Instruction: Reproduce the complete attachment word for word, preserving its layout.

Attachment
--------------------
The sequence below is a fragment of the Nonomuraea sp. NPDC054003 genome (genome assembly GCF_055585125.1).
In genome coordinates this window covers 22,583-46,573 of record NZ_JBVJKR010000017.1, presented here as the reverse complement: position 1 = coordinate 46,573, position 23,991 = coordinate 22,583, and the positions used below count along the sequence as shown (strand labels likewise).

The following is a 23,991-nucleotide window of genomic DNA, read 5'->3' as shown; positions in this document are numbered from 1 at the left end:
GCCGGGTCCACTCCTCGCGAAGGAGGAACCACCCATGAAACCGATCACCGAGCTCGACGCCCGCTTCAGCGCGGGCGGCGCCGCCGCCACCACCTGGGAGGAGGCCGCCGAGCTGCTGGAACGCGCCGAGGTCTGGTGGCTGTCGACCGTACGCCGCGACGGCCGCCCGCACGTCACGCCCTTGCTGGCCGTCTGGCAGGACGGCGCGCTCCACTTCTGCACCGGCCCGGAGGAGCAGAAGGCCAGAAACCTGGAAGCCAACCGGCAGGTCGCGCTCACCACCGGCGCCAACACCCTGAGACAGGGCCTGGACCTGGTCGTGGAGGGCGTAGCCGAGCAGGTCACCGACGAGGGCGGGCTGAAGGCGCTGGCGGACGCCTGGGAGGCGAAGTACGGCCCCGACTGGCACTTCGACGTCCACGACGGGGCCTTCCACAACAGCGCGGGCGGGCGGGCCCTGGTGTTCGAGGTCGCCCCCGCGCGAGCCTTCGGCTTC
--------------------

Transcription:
The sequence below is a fragment of the Nonomuraea sp. NPDC054003 genome (genome assembly GCF_055585125.1).
In genome coordinates this window covers 22,583-46,573 of record NZ_JBVJKR010000017.1, presented here as the reverse complement: position 1 = coordinate 46,573, position 23,991 = coordinate 22,583, and the positions used below count along the sequence as shown (strand labels likewise).

The following is a 23,991-nucleotide window of genomic DNA, read 5'->3' as shown; positions in this document are numbered from 1 at the left end:
GCCGGGTCCACTCCTCGCGAAGGAGGAACCACCCATGAAACCGATCACCGAGCTCGACGCCCGCTTCAGCGCGGGCGGCGCCGCCGCCACCACCTGGGAGGAGGCCGCCGAGCTGCTGGAACGCGCCGAGGTCTGGTGGCTGTCGACCGTACGCCGCGACGGCCGCCCGCACGTCACGCCCTTGCTGGCCGTCTGGCAGGACGGCGCGCTCCACTTCTGCACCGGCCCGGAGGAGCAGAAGGCCAGAAACCTGGAAGCCAACCGGCAGGTCGCGCTCACCACCGGCGCCAACACCCTGAGACAGGGCCTGGACCTGGTCGTGGAGGGCGTAGCCGAGCAGGTCACCGACGAGGGCGGGCTGAAGGCGCTGGCGGACGCCTGGGAGGCGAAGTACGGCCCCGACTGGCACTTCGACGTCCACGACGGGGCCTTCCACAACAGCGCGGGCGGGCGGGCCCTGGTGTTCGAGGTCGCCCCCGCGCGAGCCTTCGGCTTC